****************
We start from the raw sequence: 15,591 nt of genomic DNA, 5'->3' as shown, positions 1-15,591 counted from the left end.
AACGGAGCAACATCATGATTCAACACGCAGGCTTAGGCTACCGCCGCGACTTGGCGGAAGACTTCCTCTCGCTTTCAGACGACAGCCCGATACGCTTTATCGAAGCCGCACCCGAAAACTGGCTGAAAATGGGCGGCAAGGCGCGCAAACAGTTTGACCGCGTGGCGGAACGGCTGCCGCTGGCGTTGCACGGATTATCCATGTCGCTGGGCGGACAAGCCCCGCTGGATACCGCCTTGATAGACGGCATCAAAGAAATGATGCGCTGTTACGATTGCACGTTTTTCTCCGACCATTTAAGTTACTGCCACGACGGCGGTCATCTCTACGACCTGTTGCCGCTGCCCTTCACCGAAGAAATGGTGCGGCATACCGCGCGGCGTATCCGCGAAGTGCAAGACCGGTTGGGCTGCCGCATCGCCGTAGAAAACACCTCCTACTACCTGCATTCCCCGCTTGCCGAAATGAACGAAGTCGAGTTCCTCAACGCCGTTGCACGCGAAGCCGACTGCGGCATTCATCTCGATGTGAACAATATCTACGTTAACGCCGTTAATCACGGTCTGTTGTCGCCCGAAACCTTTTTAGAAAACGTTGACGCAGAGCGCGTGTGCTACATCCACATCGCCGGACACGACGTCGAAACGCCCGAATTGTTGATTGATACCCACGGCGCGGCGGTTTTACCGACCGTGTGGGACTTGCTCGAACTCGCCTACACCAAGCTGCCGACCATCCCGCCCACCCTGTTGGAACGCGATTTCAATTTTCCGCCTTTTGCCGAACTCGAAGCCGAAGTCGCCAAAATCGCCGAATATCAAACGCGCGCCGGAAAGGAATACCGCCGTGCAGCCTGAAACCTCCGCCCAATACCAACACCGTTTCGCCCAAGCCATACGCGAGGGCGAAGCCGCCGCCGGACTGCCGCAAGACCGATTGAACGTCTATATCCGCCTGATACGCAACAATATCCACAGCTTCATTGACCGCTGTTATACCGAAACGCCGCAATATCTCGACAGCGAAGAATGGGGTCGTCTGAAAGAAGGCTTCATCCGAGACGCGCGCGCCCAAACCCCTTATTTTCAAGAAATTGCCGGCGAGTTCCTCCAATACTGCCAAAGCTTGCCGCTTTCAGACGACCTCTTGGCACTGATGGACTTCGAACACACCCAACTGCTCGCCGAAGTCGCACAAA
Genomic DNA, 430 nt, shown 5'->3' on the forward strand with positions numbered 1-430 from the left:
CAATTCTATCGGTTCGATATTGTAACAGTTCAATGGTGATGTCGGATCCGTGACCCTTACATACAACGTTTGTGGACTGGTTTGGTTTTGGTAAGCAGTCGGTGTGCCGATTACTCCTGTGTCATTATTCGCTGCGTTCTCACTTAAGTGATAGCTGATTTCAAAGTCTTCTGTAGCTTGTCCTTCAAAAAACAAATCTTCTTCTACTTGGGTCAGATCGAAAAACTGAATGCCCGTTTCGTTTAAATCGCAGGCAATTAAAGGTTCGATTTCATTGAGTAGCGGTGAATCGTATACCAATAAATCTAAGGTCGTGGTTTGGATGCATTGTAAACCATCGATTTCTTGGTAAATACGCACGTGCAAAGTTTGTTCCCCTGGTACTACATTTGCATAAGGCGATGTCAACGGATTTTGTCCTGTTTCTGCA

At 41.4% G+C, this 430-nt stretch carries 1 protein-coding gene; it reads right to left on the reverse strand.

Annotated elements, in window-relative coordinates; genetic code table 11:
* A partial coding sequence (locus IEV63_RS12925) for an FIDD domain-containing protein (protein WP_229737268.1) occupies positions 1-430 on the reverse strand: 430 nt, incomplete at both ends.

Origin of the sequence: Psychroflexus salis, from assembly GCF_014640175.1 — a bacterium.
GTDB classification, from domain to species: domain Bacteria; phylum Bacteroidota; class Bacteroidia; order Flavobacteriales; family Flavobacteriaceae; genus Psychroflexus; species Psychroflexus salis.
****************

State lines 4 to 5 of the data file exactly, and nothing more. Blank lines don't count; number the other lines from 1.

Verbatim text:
CAATTCTATCGGTTCGATATTGTAACAGTTCAATGGTGATGTCGGATCCGTGACCCTTACATACAACGTTTGTGGACTGGTTTGGTTTTGGTAAGCAGTCGGTGTGCCGATTACTCCTGTGTCATTATTCGCTGCGTTCTCACTTAAGTGATAGCTGATTTCAAAGTCTTCTGTAGCTTGTCCTTCAAAAAACAAATCTTCTTCTACTTGGGTCAGATCGAAAAACTGAATGCCCGTTTCGTTTAAATCGCAGGCAATTAAAGGTTCGATTTCATTGAGTAGCGGTGAATCGTATACCAATAAATCTAAGGTCGTGGTTTGGATGCATTGTAAACCATCGATTTCTTGGTAAATACGCACGTGCAAAGTTTGTTCCCCTGGTACTACATTTGCATAAGGCGATGTCAACGGATTTTGTCCTGTTTCTGCA

At 41.4% G+C, this 430-nt stretch carries 1 protein-coding gene; it reads right to left on the reverse strand.